Best foot forward for Scotland’s landscapes with major Heritage Lottery investment
Today, the Heritage Lottery Fund (HLF) announced funding of £720,000 towards the £2.1 million Cairngorms Mountain Heritage project to repair 94kms of eroded mountain paths in the Cairngorms.
The largest continuous area of high ground above 1,000m in Britain, the unique landscape of the Cairngorm National Park attracts 1.4million visitors a year with the even the remotest of paths clocking up 12,000 users annually. There is set to be further pressure on this landscape as the ‘staycation’ becomes a more economic holiday option. This continuous wear along with the harsh climate conditions has caused path braiding resulting in unsightly scars to the landscape, considerable damage to the important habitats.
This four year project will improve 17 upland paths with some of the routes dating as far back as the Middle Ages when they were used as droving tracks moving cattle from Aberdeen to the West of Scotland. Eight traineeships in conservation will bring vital skills to the area and a range of interpretation projects will give schools, volunteers and communities a chance to better understand the magnificent natural heritage on their doorstep.
Colin McLean, Head of the Heritage Lottery Fund in Scotland said:
“This is the International Year of Biodiversity, a year when we are encouraging people to connect with nature. The stark beauty of Scotland’s mountain heritage attracts and ever-growing number of walkers, climbers and tourists each year. This is a boon to our significant tourist economy, but we have to balance it with the conservation of our landscape, its flora and its fauna so that people can continue to enjoy it for years to come.”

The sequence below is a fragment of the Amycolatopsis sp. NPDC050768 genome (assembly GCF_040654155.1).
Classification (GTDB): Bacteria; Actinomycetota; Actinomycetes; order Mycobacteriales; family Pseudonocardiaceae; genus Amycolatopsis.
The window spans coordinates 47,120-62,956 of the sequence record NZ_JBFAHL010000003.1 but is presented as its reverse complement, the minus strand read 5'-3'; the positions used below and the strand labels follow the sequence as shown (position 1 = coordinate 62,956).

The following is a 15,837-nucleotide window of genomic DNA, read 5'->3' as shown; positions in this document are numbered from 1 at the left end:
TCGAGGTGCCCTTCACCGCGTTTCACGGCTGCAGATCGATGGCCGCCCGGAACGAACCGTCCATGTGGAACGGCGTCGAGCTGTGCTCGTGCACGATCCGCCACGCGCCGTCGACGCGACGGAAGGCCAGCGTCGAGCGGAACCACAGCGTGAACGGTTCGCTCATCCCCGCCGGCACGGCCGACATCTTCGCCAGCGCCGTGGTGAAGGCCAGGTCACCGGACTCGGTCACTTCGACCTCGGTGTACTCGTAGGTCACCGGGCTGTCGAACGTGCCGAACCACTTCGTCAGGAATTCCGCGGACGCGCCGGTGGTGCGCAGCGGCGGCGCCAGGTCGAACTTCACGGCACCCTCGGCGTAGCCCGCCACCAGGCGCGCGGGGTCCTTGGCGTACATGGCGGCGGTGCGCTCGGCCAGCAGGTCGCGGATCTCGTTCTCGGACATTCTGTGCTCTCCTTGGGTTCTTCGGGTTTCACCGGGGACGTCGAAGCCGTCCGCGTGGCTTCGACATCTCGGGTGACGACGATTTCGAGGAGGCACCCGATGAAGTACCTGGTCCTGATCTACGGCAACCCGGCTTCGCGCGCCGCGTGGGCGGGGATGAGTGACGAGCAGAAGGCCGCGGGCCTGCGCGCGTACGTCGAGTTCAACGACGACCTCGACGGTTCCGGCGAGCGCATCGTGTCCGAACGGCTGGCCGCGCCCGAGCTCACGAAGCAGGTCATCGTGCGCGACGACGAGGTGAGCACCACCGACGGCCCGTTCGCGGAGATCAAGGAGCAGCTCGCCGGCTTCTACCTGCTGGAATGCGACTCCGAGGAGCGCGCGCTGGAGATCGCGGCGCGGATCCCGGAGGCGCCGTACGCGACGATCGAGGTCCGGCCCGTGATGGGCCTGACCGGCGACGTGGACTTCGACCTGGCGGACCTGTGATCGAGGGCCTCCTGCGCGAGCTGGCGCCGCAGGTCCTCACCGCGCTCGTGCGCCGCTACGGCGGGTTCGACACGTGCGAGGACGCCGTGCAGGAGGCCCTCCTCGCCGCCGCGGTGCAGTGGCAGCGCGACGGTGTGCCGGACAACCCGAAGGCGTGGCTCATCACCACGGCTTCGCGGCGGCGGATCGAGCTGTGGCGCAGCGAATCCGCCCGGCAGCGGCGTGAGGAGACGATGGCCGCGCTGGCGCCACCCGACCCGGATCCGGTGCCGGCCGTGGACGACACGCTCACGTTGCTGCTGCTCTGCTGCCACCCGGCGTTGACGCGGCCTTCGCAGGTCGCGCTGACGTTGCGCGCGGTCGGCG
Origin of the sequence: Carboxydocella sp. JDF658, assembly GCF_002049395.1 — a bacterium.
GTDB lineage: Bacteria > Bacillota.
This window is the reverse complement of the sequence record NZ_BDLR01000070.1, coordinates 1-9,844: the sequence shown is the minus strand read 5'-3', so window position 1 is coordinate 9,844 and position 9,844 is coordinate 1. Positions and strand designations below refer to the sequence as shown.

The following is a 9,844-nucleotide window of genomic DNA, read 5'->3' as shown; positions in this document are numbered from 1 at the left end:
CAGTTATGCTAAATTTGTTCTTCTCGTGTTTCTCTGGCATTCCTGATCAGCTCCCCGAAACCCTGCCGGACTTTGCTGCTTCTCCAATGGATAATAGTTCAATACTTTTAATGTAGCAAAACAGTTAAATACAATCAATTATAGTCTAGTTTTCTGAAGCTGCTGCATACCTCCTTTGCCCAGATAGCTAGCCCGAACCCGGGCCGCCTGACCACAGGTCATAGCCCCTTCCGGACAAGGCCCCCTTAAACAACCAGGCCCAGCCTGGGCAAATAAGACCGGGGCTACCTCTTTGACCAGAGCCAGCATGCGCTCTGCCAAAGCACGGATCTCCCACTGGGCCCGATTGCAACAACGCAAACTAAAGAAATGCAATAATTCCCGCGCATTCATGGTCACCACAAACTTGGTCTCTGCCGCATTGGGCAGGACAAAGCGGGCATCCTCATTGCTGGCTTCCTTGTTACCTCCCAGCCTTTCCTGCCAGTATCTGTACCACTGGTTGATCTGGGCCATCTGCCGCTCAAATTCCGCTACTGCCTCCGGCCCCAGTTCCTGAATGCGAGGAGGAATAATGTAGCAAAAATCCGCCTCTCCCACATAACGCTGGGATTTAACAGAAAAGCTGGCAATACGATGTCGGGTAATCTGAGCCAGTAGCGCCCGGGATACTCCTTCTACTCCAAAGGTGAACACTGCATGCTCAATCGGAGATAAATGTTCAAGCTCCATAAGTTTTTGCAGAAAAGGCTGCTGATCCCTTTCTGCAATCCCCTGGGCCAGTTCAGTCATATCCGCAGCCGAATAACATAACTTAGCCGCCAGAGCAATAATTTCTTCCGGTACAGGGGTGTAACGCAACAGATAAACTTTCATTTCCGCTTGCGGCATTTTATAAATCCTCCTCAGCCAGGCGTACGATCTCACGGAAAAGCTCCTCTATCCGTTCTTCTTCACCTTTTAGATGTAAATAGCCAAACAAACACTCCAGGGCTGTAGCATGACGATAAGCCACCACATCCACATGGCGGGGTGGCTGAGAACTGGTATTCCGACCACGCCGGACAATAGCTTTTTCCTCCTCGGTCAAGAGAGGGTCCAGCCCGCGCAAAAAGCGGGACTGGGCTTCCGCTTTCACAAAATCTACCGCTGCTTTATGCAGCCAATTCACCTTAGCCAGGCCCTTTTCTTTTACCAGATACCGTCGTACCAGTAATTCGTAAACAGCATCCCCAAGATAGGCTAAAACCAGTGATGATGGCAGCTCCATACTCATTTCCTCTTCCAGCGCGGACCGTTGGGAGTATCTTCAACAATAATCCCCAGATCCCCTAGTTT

Danny Alexander MP – whose home is in the village of Aviemore, at the heart of the Cairngorm National Park – said:
“Scotland’s natural landscapes and wildlife are enormously valuable for their own sake, but they are also a major element of our tourist industry. Especially where there is pressure from visitor numbers, as in the Cairngorms, it is important that we are active in maintaining our asset for the future. It is excellent news that the Heritage Lottery Fund is enabling this investment to go ahead. It will enable thousands of people to continue to visit every year without damaging the special environment which they come here to enjoy.”
Dougie Baird, Trust Manager, Cairngorms Outdoor Access Trust, commented:
“COAT is absolutely delighted with the award as it will allow us to make a huge difference to the Cairngorm mountains. It is great that so many people come and enjoy our mountains, but it is really important that people also understand that this can create damage, through path erosion, that needs to be managed so that people can experience a pristine mountain environment now, and for future generations. The project will deliver important conservation work, create employment and involve people in the care of some of Scotland’s most valuable heritage assets.”